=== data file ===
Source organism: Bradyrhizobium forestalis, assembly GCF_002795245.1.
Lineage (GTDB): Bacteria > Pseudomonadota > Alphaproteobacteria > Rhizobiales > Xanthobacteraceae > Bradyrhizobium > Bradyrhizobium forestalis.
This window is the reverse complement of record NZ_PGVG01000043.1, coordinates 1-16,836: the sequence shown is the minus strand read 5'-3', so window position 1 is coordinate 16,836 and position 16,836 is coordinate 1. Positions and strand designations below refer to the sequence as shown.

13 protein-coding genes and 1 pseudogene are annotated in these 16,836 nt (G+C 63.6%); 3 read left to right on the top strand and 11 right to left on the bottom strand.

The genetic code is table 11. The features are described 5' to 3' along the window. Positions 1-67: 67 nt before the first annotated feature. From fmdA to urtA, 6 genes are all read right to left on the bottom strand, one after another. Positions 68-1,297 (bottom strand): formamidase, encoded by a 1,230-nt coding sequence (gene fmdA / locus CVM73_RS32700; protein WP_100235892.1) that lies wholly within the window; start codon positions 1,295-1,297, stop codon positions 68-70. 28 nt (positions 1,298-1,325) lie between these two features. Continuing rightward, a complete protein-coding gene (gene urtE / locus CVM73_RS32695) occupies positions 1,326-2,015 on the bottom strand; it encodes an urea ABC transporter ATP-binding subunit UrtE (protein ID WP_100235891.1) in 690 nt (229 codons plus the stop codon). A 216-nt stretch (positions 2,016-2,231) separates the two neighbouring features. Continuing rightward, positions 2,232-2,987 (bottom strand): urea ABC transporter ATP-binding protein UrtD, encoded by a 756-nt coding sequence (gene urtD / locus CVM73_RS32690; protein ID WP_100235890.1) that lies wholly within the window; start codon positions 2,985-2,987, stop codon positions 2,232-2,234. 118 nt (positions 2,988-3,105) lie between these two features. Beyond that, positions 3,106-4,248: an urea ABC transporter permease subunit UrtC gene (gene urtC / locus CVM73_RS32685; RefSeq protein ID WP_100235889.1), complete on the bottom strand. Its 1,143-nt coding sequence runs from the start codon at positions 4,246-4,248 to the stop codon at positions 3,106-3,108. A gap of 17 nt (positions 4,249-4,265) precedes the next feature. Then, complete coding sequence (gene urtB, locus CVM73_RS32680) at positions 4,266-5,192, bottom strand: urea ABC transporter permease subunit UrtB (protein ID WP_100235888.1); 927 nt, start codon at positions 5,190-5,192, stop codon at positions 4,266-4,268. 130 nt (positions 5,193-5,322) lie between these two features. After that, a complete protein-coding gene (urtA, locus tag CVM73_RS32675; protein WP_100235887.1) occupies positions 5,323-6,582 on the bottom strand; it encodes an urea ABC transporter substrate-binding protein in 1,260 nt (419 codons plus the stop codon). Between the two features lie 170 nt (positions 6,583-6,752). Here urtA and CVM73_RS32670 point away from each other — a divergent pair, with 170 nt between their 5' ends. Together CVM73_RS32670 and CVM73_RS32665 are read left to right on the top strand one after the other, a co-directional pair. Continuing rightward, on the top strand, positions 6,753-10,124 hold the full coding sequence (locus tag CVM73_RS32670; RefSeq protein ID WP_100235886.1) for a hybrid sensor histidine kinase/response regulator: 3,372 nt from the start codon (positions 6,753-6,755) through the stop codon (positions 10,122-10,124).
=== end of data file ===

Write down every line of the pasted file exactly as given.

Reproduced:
Source organism: Bradyrhizobium forestalis, assembly GCF_002795245.1.
Lineage (GTDB): Bacteria > Pseudomonadota > Alphaproteobacteria > Rhizobiales > Xanthobacteraceae > Bradyrhizobium > Bradyrhizobium forestalis.
This window is the reverse complement of record NZ_PGVG01000043.1, coordinates 1-16,836: the sequence shown is the minus strand read 5'-3', so window position 1 is coordinate 16,836 and position 16,836 is coordinate 1. Positions and strand designations below refer to the sequence as shown.

13 protein-coding genes and 1 pseudogene are annotated in these 16,836 nt (G+C 63.6%); 3 read left to right on the top strand and 11 right to left on the bottom strand.

The genetic code is table 11. The features are described 5' to 3' along the window. Positions 1-67: 67 nt before the first annotated feature. From fmdA to urtA, 6 genes are all read right to left on the bottom strand, one after another. Positions 68-1,297 (bottom strand): formamidase, encoded by a 1,230-nt coding sequence (gene fmdA / locus CVM73_RS32700; protein WP_100235892.1) that lies wholly within the window; start codon positions 1,295-1,297, stop codon positions 68-70. 28 nt (positions 1,298-1,325) lie between these two features. Continuing rightward, a complete protein-coding gene (gene urtE / locus CVM73_RS32695) occupies positions 1,326-2,015 on the bottom strand; it encodes an urea ABC transporter ATP-binding subunit UrtE (protein ID WP_100235891.1) in 690 nt (229 codons plus the stop codon). A 216-nt stretch (positions 2,016-2,231) separates the two neighbouring features. Continuing rightward, positions 2,232-2,987 (bottom strand): urea ABC transporter ATP-binding protein UrtD, encoded by a 756-nt coding sequence (gene urtD / locus CVM73_RS32690; protein ID WP_100235890.1) that lies wholly within the window; start codon positions 2,985-2,987, stop codon positions 2,232-2,234. 118 nt (positions 2,988-3,105) lie between these two features. Beyond that, positions 3,106-4,248: an urea ABC transporter permease subunit UrtC gene (gene urtC / locus CVM73_RS32685; RefSeq protein ID WP_100235889.1), complete on the bottom strand. Its 1,143-nt coding sequence runs from the start codon at positions 4,246-4,248 to the stop codon at positions 3,106-3,108. A gap of 17 nt (positions 4,249-4,265) precedes the next feature. Then, complete coding sequence (gene urtB, locus CVM73_RS32680) at positions 4,266-5,192, bottom strand: urea ABC transporter permease subunit UrtB (protein ID WP_100235888.1); 927 nt, start codon at positions 5,190-5,192, stop codon at positions 4,266-4,268. 130 nt (positions 5,193-5,322) lie between these two features. After that, a complete protein-coding gene (urtA, locus tag CVM73_RS32675; protein WP_100235887.1) occupies positions 5,323-6,582 on the bottom strand; it encodes an urea ABC transporter substrate-binding protein in 1,260 nt (419 codons plus the stop codon). Between the two features lie 170 nt (positions 6,583-6,752). Here urtA and CVM73_RS32670 point away from each other — a divergent pair, with 170 nt between their 5' ends. Together CVM73_RS32670 and CVM73_RS32665 are read left to right on the top strand one after the other, a co-directional pair. Continuing rightward, on the top strand, positions 6,753-10,124 hold the full coding sequence (locus tag CVM73_RS32670; RefSeq protein ID WP_100235886.1) for a hybrid sensor histidine kinase/response regulator: 3,372 nt from the start codon (positions 6,753-6,755) through the stop codon (positions 10,122-10,124).